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In the first years of the 20th century, despite the humiliating constraints of social segregation, thousands of African Americans made a living in show business. In Washington, Baltimore, Philadelphia, and Manhattan’s Harlem, there were top-tier vaudeville houses that headlined Black acts for Black audiences, and the Theaters Owners Booking Association signed up Black acts for almost 100 smaller venues around the country that catered to Black audiences. There were night spots like the Cotton Club in Harlem that for White audiences mounted lavish all-Black musical revues and Harlem theaters for full-scale Black musicals.

But the pinnacle was Broadway. As early as 1900, there were all-Black musicals there, but the concept really took off after the Eubie Blake–Nobel Sissle musical Shuffle Along opened in 1921 and ran an astonishing 504 performances. Producers sensed that the high stepping and raucous humor associated with Black performers were a money maker, and over the next decade 22 more all-Black shows opened on Broadway. These shows slotted the Black performers into stereotypical roles of shuffling gait and slurred speech, but they also opened the door for dozens of performers to have lifelong careers that eventually allowed them more dignity.

The money woes of the Great Depression of the 1930s made it tough to find backers for any Broadway shows, and the Shuffle Along type minstrelsy all-Black show virtually disappeared. But by then, two important corners had been turned: top-billed performers such as Paul Robson and Ethel Waters had moved out of the racial show business ghetto to earn star billing in otherwise White shows, and the classic American operas Porgy and Bess and Four Saints in Three Acts had opened on Broadway, giving African Americans roles as complex three-dimensional human beings.

Photo of Ada Overton Walker.
Ada Overton Walker was the first Black female star of Broadway musicals, creating a sensation singing Miss Hannah from Savannah in Sons of Ham in 1900. Primarily known for dancing, she brought a grace to the cakewalk dance that had been a derivative of slave culture and turned it into a fad among elite White society. (Library of Congress)
Photo of comedians Bert Williams and George Walker on stage in "Sons of Ham." Photograph, c. 1900.
Singer Bert Williams and dancer George Walker joined forces in 1893 and became a hot commodity in vaudeville. They made their Broadway debut in 1899. Light-skinned Williams had to appear darkened with cork, but he became America’s first Black superstar. (New York public library)
Photo of Ethel Waters.
Ethel Waters projected two persona in her 1920s and 1930s Broadway performances: the resilient warm-hearted Mammy and the sexy exotic from the Tropics. She carved out a 60-year career that included a best actress award from the New York Drama Critics and nominations for an Oscar and an Emmy. The New York Public Library, Photographic Services & Permissions, Room 103, 476 Fifth Avenue, New York, NY 10018; 212-930-0091, fax: 212-930-0533, email: Using an image from The New York Public Library for publication without payment of use fees and official written permission is strictly prohibited. (New York public library)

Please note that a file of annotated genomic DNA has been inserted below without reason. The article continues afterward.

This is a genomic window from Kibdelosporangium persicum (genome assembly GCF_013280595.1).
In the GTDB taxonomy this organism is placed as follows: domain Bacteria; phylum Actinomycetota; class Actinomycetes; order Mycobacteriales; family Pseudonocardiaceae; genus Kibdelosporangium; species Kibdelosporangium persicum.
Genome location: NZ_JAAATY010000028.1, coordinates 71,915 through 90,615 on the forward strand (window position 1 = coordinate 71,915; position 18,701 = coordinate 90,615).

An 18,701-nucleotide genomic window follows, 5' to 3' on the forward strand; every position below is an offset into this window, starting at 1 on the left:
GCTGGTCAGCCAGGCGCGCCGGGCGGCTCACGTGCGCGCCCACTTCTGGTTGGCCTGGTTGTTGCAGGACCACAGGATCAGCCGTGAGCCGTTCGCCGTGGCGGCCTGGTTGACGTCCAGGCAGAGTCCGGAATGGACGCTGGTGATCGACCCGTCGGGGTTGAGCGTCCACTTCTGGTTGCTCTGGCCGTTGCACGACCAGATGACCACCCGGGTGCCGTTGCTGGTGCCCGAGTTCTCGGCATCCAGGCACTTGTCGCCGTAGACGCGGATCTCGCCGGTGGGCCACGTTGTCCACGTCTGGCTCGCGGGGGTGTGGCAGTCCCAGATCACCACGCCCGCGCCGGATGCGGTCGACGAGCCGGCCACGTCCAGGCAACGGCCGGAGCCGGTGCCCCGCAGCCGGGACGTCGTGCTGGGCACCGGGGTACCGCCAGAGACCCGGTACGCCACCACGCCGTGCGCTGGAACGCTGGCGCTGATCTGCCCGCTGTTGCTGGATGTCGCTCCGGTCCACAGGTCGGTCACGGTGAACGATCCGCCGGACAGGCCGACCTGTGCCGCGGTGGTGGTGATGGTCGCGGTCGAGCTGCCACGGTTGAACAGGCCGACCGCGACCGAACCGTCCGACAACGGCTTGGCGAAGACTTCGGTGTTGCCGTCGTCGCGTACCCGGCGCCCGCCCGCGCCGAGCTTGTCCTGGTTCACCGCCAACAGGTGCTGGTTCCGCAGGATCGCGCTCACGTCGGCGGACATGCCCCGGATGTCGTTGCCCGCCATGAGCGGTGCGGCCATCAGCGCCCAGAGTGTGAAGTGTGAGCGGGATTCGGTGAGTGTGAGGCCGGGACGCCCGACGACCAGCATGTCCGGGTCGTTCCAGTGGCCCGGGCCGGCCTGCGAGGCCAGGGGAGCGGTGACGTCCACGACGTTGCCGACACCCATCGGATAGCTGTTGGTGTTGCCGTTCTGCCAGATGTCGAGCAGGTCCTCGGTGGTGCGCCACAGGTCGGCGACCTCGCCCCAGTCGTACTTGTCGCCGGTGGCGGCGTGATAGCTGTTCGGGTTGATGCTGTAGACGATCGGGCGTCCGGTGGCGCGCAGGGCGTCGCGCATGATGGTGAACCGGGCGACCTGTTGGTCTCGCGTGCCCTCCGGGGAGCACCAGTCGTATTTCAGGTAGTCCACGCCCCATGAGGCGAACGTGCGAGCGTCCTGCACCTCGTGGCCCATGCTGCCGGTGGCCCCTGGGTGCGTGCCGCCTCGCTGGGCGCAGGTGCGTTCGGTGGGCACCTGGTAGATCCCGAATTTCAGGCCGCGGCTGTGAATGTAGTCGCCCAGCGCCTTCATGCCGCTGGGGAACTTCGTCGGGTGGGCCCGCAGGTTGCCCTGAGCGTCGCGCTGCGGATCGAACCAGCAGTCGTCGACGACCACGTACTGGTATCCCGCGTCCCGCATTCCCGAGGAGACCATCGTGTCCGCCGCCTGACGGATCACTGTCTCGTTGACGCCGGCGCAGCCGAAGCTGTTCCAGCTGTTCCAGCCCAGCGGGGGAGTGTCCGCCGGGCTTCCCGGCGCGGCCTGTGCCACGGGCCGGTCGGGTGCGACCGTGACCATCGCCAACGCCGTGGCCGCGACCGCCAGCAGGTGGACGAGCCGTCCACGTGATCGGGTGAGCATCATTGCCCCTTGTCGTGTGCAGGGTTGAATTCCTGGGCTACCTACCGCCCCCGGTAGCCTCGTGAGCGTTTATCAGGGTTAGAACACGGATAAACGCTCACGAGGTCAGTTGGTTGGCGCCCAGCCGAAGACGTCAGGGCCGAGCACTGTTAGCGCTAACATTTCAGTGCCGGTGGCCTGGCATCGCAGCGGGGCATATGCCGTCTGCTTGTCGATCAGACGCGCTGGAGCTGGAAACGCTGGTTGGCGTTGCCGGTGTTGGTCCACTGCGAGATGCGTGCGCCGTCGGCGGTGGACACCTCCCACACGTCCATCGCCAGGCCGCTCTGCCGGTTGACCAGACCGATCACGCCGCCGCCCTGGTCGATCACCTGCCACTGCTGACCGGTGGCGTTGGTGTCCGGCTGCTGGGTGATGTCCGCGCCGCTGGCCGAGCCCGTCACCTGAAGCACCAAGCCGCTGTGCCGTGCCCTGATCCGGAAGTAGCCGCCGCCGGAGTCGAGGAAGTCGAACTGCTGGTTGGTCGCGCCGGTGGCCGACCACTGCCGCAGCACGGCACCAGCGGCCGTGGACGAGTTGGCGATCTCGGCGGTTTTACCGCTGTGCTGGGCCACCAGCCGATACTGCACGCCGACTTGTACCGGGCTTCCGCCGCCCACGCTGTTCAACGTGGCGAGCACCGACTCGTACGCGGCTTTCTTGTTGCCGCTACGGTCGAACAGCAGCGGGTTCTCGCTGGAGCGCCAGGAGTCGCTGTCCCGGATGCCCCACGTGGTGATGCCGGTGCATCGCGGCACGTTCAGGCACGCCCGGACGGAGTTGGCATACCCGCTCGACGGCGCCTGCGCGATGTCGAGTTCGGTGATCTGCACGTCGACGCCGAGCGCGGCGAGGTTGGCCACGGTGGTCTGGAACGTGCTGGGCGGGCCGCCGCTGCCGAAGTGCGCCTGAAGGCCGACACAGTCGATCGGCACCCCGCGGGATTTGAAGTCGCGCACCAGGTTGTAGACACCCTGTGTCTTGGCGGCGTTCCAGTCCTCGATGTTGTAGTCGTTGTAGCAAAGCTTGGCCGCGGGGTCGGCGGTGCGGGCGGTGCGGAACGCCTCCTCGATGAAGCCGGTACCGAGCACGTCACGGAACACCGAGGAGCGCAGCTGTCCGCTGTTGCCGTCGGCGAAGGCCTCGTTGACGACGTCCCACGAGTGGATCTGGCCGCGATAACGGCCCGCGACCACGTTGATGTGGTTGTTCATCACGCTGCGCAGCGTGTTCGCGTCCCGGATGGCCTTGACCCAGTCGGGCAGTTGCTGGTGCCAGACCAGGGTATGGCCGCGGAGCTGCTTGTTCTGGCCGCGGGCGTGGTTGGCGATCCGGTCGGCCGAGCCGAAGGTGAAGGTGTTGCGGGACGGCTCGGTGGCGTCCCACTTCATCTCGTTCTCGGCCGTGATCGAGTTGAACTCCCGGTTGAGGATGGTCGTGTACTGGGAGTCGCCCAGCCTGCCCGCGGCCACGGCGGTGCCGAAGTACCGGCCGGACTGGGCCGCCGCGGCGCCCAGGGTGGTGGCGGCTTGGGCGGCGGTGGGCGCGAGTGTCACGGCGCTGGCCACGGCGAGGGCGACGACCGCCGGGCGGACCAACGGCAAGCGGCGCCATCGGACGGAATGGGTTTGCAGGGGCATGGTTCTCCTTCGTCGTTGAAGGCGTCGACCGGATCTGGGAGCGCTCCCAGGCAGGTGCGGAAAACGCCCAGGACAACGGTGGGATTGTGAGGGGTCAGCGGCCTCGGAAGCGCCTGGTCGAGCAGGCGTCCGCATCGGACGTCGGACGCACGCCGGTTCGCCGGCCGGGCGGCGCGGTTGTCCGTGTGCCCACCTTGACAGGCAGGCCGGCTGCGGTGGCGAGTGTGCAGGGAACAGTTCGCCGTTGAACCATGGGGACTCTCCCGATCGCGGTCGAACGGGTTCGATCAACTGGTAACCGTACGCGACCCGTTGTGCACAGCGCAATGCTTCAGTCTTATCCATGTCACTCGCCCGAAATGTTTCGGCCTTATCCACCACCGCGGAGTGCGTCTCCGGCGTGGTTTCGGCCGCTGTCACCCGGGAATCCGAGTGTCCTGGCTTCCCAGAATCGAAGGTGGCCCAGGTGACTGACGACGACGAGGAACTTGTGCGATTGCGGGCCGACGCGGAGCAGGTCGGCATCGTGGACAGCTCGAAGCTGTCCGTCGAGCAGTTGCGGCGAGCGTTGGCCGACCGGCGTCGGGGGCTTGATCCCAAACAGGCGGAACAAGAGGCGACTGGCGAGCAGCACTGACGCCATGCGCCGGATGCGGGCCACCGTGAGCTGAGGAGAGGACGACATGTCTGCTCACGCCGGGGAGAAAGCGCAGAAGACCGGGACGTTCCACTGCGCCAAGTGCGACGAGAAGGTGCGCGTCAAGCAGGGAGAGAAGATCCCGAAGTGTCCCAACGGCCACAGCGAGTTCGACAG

Photo of Noble Sissle and Eubie Blake posing at the piano in the early 1920s.
Composer Eubie Blake and lyricist Noble Sissle’s 1921 musical Shuffle Along raised the bar artistically and financially for Black musicals. Both men appeared in the show that included the first Broadway love song sung by a Black couple. (JP Jazzarchive (Getty images))
Photo of Adelaide Hall.
Adelaide Hall made her Broadway debut at 12 as a bridesmaid in 1913’s My Little Friend. Her 1927 wordless recording of Duke Ellington’s Creole Love Song was the beginning of scat singing. She moved to Europe in 1934 after opposition to her purchase of a home in all-White Larchmont, N.Y. (New York public library)
Photo of the 1921 cast of Runnin' Wild.
The 1921 cast of Runnin’ Wild, including Elisabeth Welch, center. Welch appeared in dozens of London’s West End musicals from 1933 until Pippin in 1973, and did much television in the 1950s and 1960s. (New York public library)
Photo of Valaida Snow with trumpet.
Valaida Snow broke into public acclaim in the 1924 Blake–Sissle show Chocolate Dandies. She sang and danced, but her distinctive talent was playing a hot trumpet. Her greatest triumphs were abroad, touring the Far East and Europe fronting an all-girl jazz band. (New York public library)

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Photo of Josephine Baker dancing.